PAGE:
To say the premise is basic is an insult to Sparknotes™ everywhere. A human girl (Bella) falls for a male vampire (Edward). And a conflict occurs when another vampire clan doesn’t like the idea. The movie is two hours of muted teen angst set against the backdrop of a small Washington town that looks rather quaint and peaceful until the forced conflict arrives. Director Catherine Hardwicke tries her best to make the movie look like professionals were on set. One problem: the foreground (acting) and background (story & screenplay) had to be shown. I remember Kristen Stewart as the worst element of the best movie of 2007 (Into the Wild). Stewart has potential but it appears she has no control of her face. Her reactions are all wrong and her speech is too damn quiet. Robert Pattinson, best remembered as Cedric Diggory in The Goblet of Fire, isn’t that much better. Pattinson has plenty of trouble with his voice and mannerisms as well. But the major failing is screenplay. Screenwriter Melissa Rosenburg appears to write the screenplays as if leaving one intricate detail or one line of precious, bland dialogue would offend one of the Twi-Hards. But when you consider the source material, Stephenie Meyer’s technical-deficient novel, you can’t wholly blame the screenwriter. There is a laughable scene involving a backyard baseball game that needs to be seen to be believed. And the conflict, which would rear its ugly head later on in the series, ends in a clichéd, anti-climatic fashion.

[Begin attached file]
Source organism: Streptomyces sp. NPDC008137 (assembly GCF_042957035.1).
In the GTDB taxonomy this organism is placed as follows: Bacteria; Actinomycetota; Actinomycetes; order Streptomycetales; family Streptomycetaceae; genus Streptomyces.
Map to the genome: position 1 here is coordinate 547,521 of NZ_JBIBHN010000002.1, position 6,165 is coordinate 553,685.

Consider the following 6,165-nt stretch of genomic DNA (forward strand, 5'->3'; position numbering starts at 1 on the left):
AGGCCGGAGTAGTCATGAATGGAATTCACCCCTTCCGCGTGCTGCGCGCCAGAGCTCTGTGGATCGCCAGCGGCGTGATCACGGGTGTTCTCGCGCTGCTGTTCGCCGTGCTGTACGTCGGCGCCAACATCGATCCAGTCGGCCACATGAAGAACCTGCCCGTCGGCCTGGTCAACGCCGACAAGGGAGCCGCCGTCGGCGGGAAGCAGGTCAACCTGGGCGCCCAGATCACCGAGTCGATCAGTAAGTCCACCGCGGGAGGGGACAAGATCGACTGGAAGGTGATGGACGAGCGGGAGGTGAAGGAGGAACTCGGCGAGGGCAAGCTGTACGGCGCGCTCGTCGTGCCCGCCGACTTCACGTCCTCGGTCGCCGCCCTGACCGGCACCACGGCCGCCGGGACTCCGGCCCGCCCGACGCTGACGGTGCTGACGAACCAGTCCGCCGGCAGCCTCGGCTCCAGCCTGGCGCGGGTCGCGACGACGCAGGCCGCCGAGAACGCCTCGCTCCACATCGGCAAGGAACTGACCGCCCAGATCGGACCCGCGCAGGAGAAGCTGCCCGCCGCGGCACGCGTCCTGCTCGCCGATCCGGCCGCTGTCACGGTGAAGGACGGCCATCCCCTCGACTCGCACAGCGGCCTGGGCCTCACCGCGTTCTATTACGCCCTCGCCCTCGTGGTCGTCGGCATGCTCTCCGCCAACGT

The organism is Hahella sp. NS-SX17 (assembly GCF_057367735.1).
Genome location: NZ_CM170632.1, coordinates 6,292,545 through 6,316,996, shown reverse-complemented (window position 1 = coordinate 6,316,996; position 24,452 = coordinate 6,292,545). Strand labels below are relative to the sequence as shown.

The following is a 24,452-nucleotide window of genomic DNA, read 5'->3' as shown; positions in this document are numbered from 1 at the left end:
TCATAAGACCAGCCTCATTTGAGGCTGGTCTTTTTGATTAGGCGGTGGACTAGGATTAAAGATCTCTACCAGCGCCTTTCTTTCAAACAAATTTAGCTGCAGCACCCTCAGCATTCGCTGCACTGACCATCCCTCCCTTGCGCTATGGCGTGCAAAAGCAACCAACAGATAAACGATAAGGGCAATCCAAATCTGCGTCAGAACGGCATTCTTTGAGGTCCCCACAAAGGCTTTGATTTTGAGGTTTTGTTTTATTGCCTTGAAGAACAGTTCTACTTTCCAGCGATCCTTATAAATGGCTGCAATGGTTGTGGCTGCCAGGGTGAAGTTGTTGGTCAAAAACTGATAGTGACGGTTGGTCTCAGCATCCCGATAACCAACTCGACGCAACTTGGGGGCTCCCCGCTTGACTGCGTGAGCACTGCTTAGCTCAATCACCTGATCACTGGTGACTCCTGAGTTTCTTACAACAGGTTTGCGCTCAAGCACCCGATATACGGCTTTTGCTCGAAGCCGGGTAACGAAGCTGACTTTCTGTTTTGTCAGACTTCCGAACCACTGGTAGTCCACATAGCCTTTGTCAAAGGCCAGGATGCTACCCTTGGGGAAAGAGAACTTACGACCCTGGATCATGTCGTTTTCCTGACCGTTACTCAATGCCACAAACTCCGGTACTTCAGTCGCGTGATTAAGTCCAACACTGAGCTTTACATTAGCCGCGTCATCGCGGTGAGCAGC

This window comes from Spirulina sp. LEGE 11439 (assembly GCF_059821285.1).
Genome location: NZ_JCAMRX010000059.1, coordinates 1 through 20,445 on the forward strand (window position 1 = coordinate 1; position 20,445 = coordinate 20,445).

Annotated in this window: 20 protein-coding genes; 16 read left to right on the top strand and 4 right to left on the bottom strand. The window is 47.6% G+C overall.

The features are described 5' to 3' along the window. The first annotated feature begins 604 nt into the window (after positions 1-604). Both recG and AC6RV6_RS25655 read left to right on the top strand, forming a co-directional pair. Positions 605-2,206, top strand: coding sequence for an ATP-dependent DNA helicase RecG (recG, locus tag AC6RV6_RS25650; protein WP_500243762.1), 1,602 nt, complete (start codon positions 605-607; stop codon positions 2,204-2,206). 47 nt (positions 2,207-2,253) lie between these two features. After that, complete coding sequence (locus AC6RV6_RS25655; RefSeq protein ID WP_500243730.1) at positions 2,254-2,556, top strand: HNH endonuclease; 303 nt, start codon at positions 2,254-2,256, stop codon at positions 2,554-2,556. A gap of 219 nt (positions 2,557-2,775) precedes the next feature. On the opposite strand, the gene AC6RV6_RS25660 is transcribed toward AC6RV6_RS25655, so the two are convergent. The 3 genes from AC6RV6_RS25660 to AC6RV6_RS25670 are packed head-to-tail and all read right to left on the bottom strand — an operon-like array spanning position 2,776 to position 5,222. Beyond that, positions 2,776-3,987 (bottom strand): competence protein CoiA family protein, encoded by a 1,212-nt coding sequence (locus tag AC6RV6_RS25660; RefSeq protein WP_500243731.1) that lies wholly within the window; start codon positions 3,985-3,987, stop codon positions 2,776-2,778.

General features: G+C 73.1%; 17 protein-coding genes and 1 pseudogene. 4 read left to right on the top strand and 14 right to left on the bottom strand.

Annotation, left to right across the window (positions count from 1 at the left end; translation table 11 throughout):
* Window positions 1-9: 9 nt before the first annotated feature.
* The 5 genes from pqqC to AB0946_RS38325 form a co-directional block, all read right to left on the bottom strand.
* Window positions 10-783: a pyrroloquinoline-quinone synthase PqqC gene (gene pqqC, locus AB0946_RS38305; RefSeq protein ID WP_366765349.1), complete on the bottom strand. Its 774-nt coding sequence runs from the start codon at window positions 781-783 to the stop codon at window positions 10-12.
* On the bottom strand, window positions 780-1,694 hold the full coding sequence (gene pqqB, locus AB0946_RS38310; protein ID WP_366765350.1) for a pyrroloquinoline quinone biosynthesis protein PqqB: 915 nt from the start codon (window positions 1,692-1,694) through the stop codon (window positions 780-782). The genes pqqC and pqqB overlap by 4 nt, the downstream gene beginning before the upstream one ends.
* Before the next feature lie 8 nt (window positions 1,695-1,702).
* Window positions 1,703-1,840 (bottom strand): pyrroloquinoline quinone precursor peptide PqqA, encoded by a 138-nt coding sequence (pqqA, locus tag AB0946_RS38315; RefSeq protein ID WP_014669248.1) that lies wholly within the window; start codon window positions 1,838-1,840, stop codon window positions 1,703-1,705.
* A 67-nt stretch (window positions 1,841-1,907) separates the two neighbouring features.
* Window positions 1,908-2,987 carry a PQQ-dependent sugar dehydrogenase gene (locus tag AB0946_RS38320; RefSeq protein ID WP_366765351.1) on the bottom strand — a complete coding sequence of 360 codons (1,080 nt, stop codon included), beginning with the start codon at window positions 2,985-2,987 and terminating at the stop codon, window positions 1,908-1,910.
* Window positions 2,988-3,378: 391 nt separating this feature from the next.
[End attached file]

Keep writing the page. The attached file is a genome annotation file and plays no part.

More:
Production here started with a suspicious move in canning Hardwicke and moving on with Chris Weitz, whose 2002 film About a Boy remains his highlight. New Moon, focusing on Bella’s “inner” struggles with her love of Edward and her growing relationship with a Native American turned hunky werewolf Jacob. Until someone can prove to me that director Weitz said otherwise, he told the actors to not disturb the townspeople by whispering or grunting every line of dialogue. I had to turn the volume to eleven to hear the insufferable 130 minutes of insufficient verbiage. I thought Stewart & Pattinson were bad but Taylor Lautner may have negative acting ability. Lautner has some vocal ability but only has two faces, cheerful & emo and neither one are particularly convincing. Michael Sheen and Dakota Fanning waste their time and talent as a sort of vampire council.